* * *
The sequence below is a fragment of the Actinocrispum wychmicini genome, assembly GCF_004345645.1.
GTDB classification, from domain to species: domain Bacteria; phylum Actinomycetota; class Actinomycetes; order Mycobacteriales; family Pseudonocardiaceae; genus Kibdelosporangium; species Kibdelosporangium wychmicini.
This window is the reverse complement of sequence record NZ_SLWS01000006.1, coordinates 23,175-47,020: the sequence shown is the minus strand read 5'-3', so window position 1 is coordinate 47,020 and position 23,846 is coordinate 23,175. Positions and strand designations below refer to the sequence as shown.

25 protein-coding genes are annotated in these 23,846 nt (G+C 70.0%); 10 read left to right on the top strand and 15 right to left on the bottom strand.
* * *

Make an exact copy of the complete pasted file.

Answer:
The sequence below is a fragment of the Actinocrispum wychmicini genome, assembly GCF_004345645.1.
GTDB classification, from domain to species: domain Bacteria; phylum Actinomycetota; class Actinomycetes; order Mycobacteriales; family Pseudonocardiaceae; genus Kibdelosporangium; species Kibdelosporangium wychmicini.
This window is the reverse complement of sequence record NZ_SLWS01000006.1, coordinates 23,175-47,020: the sequence shown is the minus strand read 5'-3', so window position 1 is coordinate 47,020 and position 23,846 is coordinate 23,175. Positions and strand designations below refer to the sequence as shown.

25 protein-coding genes are annotated in these 23,846 nt (G+C 70.0%); 10 read left to right on the top strand and 15 right to left on the bottom strand.